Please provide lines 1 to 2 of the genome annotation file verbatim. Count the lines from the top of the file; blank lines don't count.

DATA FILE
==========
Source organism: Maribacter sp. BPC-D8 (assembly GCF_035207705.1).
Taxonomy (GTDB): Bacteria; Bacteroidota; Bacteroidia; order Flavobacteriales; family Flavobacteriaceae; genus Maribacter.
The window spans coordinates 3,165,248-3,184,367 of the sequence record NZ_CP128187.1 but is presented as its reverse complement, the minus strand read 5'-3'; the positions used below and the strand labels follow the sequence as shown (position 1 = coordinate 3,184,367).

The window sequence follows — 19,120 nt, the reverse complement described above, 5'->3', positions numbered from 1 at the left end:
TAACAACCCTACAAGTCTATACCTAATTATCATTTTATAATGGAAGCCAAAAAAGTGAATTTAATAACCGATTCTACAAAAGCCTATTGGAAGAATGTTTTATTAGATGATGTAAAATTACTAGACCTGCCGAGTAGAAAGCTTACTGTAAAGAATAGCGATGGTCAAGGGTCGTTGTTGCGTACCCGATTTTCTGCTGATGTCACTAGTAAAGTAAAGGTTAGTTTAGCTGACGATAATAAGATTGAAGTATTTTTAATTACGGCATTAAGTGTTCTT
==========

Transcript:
Source organism: Maribacter sp. BPC-D8 (assembly GCF_035207705.1).
Taxonomy (GTDB): Bacteria; Bacteroidota; Bacteroidia; order Flavobacteriales; family Flavobacteriaceae; genus Maribacter.